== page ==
Virtual Private Server (VPS)

If your website outgrows a shared plan, this is the next step. On a VPS, hosts will still share a server’s resources but between far fewer sites. A VPS offers a good balance between resources and cost.

One of the main advantages of a VPS is that the site shouldn't be affected by the resource needs of other sites on the server. You may notice that your site’s performance is more consistent.

VPS’s also tend to offer a bit more flexibility, allowing you to tweak the server to suit your site’s requirements.

Dedicated Server

This is the most powerful and expensive option for a website. Websites hosted on a dedicated server will have the entire server at their disposal. This tends to be most appropriate for busy e-commerce sites or sites that have extremely high-performance demands.

Managed application (e.g. WordPress) hosting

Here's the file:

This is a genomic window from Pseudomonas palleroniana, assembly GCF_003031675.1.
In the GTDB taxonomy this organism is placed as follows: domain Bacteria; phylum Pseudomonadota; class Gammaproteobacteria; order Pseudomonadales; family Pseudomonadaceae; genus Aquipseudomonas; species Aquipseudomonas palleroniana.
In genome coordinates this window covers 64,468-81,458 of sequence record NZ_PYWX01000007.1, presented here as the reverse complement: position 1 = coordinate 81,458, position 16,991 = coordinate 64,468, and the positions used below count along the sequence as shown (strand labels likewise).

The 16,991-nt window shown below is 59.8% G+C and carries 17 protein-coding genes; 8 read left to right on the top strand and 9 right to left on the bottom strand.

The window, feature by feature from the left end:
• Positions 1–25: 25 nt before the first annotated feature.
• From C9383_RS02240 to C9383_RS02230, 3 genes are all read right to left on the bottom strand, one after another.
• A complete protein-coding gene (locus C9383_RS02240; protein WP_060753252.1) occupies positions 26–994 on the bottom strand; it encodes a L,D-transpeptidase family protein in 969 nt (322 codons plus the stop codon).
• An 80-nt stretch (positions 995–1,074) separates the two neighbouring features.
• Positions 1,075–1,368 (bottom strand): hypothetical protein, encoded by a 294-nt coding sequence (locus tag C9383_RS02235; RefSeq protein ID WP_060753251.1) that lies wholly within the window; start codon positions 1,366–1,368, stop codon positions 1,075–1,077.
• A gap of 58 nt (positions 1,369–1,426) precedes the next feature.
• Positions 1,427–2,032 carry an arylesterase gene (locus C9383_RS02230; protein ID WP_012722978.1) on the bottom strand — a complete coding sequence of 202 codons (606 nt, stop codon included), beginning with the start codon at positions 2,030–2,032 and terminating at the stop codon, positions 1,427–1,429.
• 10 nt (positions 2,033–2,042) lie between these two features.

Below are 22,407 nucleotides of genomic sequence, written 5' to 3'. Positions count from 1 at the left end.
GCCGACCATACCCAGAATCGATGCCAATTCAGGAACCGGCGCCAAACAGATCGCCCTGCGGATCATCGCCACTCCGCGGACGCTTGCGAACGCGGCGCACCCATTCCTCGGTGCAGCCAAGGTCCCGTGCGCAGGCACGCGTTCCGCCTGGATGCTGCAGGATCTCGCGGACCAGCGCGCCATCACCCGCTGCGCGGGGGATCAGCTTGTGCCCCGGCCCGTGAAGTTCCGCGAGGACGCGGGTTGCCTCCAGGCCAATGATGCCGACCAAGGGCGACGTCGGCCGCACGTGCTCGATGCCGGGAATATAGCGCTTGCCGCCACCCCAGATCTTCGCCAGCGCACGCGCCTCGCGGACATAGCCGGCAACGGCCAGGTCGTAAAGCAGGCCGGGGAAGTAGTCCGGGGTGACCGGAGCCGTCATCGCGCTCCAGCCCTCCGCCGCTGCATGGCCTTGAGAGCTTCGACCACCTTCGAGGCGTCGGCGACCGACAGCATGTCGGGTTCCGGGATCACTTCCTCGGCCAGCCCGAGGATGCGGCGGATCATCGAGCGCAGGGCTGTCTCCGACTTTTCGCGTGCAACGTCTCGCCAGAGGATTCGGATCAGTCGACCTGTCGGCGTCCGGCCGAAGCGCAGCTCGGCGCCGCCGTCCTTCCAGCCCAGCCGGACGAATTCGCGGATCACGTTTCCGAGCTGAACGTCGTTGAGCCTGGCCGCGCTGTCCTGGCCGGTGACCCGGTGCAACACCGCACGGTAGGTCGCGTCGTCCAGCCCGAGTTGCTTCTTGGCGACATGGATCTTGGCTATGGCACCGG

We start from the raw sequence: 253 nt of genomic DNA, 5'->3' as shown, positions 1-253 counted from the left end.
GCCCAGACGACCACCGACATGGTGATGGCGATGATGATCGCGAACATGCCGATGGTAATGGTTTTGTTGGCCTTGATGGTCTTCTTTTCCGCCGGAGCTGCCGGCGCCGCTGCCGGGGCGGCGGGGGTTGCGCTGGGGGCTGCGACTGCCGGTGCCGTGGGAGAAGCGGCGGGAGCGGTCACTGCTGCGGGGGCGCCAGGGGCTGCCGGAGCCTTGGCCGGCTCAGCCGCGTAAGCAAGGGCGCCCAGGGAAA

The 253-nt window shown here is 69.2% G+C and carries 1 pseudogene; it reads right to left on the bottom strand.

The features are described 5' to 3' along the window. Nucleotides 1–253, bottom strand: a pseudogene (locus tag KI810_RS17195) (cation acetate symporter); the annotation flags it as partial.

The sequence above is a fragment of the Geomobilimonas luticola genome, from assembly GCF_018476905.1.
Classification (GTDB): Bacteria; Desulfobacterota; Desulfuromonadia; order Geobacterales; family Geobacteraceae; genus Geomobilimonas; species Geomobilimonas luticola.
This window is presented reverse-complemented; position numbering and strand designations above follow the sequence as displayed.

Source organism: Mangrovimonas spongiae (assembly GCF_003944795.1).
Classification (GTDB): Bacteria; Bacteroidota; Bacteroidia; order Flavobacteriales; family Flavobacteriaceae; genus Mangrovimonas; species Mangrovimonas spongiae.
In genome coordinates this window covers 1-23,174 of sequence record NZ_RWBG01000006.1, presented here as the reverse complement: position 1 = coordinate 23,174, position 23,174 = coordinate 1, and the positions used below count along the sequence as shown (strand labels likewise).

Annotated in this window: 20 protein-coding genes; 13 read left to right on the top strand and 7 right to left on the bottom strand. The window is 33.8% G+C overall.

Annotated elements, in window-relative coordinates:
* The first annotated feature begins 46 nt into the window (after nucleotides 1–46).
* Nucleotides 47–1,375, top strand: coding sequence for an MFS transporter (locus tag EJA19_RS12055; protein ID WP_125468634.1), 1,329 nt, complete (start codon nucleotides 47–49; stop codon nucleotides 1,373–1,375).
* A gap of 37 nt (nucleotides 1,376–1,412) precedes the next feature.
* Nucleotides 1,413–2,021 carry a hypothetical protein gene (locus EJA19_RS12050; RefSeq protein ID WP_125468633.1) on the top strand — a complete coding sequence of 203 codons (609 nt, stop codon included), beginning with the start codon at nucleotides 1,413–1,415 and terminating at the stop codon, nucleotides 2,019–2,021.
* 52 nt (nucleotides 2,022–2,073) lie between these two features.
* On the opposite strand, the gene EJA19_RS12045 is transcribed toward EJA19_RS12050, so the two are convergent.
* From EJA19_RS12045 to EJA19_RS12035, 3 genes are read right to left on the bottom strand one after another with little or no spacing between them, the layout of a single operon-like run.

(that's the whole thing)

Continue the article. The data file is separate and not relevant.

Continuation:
In recent years, lots of companies have started offering this type of hosting. These are usually shared hosting plans that are set up in a way to make managing WordPress sites easier.

Features may include auto-updates to the WordPress core, a server-level cache, single-click staging sites and security features that should help to prevent your site being compromised. Often these plans prevent the installation of certain plugins and have other restrictions in place that may only come to light further down the line.

Which plan?

I would typically recommend starting with a shared hosting plan for most websites unless you’re expecting huge traffic or server demands from day one. If your site outgrows this plan, you can always upgrade to a VPS or dedicated server as and when the needs arise.

I generally don’t recommend using Managed WordPress hosting as these plans can be limiting. These packages are aimed at site owners with limited technical abilities, so wouldn’t generally be recommended if you’re hiring a web designer/developer who may need more refined control of your site.

Which web host should I choose?